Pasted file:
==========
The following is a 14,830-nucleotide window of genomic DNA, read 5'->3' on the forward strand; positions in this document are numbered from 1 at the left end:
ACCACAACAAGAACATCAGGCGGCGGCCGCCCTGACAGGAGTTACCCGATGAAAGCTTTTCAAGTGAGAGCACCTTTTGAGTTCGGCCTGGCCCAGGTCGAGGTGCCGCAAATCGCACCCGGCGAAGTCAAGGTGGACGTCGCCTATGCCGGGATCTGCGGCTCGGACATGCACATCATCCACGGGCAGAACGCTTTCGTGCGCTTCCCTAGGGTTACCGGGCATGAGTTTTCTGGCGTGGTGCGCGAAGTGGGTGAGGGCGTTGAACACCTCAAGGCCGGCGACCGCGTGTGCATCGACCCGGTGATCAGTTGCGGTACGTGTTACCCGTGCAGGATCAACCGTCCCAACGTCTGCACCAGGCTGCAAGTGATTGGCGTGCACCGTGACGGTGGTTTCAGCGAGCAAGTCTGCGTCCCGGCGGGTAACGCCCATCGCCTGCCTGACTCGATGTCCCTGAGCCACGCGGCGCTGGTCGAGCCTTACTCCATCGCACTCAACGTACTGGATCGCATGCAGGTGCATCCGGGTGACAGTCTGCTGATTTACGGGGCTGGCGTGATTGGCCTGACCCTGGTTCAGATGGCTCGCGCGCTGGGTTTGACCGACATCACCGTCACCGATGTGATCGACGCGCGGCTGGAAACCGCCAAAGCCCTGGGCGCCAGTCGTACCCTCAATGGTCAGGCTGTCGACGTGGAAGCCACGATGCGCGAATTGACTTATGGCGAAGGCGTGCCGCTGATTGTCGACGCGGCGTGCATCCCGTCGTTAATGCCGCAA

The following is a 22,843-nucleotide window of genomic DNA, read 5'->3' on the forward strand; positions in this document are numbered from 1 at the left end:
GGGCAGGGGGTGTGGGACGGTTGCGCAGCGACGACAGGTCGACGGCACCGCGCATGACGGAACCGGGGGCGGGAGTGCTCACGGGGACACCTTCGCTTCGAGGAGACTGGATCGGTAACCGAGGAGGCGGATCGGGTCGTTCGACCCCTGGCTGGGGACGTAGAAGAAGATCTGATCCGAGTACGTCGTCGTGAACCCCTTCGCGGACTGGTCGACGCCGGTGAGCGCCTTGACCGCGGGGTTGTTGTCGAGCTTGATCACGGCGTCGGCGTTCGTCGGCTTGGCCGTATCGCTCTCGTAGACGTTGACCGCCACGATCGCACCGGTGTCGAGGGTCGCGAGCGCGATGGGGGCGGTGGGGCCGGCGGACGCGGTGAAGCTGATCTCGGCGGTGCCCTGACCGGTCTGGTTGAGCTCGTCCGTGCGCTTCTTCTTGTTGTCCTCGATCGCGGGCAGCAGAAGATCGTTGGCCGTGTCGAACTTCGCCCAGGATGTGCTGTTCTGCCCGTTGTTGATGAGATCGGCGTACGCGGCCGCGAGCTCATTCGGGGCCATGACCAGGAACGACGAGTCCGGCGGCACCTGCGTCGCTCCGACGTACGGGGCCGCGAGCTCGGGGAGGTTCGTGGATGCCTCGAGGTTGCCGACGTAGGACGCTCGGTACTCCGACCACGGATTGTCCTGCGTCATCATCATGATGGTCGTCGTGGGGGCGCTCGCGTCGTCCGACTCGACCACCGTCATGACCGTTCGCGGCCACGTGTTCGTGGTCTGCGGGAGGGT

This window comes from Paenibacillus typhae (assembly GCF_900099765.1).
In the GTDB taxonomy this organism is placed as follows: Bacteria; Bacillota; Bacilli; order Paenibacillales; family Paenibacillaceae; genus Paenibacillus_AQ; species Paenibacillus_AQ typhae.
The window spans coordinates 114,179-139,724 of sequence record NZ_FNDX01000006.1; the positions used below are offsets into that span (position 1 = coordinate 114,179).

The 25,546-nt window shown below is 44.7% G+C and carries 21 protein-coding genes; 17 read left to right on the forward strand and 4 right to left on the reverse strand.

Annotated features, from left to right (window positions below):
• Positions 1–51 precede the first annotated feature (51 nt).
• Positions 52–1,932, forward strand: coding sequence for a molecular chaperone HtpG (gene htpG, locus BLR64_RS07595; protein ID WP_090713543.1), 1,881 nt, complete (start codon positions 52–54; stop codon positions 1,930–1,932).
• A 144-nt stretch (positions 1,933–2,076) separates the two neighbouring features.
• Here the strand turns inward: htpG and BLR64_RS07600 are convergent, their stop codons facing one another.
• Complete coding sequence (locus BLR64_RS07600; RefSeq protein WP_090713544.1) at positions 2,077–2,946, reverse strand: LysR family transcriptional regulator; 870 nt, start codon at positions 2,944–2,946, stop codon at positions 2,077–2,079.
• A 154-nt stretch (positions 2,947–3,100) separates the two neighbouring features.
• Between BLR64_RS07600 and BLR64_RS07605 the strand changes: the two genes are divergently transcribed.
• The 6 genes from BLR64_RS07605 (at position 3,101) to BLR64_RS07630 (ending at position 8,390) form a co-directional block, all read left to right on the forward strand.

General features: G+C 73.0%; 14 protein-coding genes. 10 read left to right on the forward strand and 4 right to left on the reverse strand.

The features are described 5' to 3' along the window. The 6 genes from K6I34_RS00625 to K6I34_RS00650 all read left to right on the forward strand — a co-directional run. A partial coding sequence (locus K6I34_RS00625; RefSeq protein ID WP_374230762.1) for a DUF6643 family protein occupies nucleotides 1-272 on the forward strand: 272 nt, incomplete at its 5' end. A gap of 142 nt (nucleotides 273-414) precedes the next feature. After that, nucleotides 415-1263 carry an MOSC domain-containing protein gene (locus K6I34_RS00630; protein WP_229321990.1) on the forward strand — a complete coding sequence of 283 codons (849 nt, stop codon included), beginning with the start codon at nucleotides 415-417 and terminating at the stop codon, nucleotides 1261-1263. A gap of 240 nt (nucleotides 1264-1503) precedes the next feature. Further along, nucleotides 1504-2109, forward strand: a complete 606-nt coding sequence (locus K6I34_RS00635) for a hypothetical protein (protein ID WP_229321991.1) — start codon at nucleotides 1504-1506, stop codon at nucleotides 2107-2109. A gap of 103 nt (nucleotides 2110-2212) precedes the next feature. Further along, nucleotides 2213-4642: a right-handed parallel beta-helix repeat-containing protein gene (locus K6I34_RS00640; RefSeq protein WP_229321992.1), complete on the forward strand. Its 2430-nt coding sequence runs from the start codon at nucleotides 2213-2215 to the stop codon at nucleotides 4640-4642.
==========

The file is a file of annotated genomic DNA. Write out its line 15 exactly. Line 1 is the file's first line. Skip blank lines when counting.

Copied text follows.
• A 154-nt stretch (positions 2,947–3,100) separates the two neighbouring features.